At More Than Money we know that mortgages don’t have to be as confusing as the industry makes them out to be, which is why in this article I’m going to be talking about a type of mortgage you might have heard of: fixed-rate mortgages.
Mortgages; they’re not a one-size-fits-all type of thing, and if you don’t happen to be a mortgage expert, all of the different types of mortgage loan and how they work can be a little confusing.
What happens when the ‘fixed’ part ends? And is a fixed-rate mortgage right for you?
Let’s dive straight in!
What Is A Fixed-Rate Mortgage?
A mortgage is a loan you take out in order to buy a property or piece of land.
As with any loan, you have to pay interest.
With a fixed-rate mortgage, that rate of interest is guaranteed to stay the same for a set period of time.
The reason this is so appealing is that you’ll know exactly how much you have to pay each month during that period, which makes fixed-rate mortgages the most popular type of mortgage available.
How Long Is The Rate Of Interest Fixed For With A Fixed-Rate Mortgage?
You can fix the amount of interest you pay on a fixed-rate mortgage for a period of two, three, five, seven, or ten years.
Put simply, the longer your fixed-rate period is, the higher the rate of interest you’re going to pay.
If you think about it, this makes sense – mortgage lenders are many things, but psychic isn’t one of them, and it’s harder for them to predict what’s going to happen in the housing market over a longer period of time.
In effect, you’re paying for the peace of mind that comes with knowing whatever happens during the fixed-rate period, you won’t be paying any more (or less!).
How Long Should I Fix My Fixed-Rate Mortgage For?
Most fixed-rate mortgages are set for either two or five years.
If you think it’s likely you’ll move in the near future, or that you might want to switch mortgage deals before too long, a two year fix is the best choice because it gives you more freedom.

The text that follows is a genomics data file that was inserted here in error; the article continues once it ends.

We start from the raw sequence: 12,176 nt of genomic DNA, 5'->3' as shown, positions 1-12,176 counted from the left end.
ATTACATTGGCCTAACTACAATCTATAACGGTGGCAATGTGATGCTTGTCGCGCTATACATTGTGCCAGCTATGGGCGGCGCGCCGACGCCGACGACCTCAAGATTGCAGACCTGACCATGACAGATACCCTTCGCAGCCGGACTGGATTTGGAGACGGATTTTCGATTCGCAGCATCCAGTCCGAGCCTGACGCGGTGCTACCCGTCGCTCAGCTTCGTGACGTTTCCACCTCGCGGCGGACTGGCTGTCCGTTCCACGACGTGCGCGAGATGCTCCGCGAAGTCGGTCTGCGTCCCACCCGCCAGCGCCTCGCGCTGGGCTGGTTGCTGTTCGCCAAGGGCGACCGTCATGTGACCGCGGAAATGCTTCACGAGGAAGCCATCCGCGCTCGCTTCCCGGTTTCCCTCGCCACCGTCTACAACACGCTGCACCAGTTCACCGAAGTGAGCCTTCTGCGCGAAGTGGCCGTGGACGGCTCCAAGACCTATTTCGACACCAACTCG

A five year fixed deal obviously means that the interest you pay will remain the same for longer, but is slightly more expensive. You just need to think about whether you want to commit to a deal for that long.
You might be wondering why – after all, locking into a low rate of interest for five years sounds pretty awesome.
However, if you’re in a fixed period and decide you want to move house or remortgage, you’re very likely to have to pay an early repayment charge (ERC) – which can be very expensive.
What Is An Early Repayment Charge?
An ERC is a percentage of the outstanding balance of your mortgage.
On a five year fixed rate mortgage, you’re going to be looking at around a minimum of 5% of the balance if you want to get out of it during the first year, reducing by 1% each year after that.
If you think it’s likely that you might want to move house within five years, either go for a shorter fixed-term period, or find a mortgage with low (or no!) ERC.
As always, I recommend speaking to a qualified mortgage broker before deciding on which type of mortgage is right for you – so if you’re considering a fixed-rate mortgage right now, and you’re not sure about fixed-rate periods – give us a call!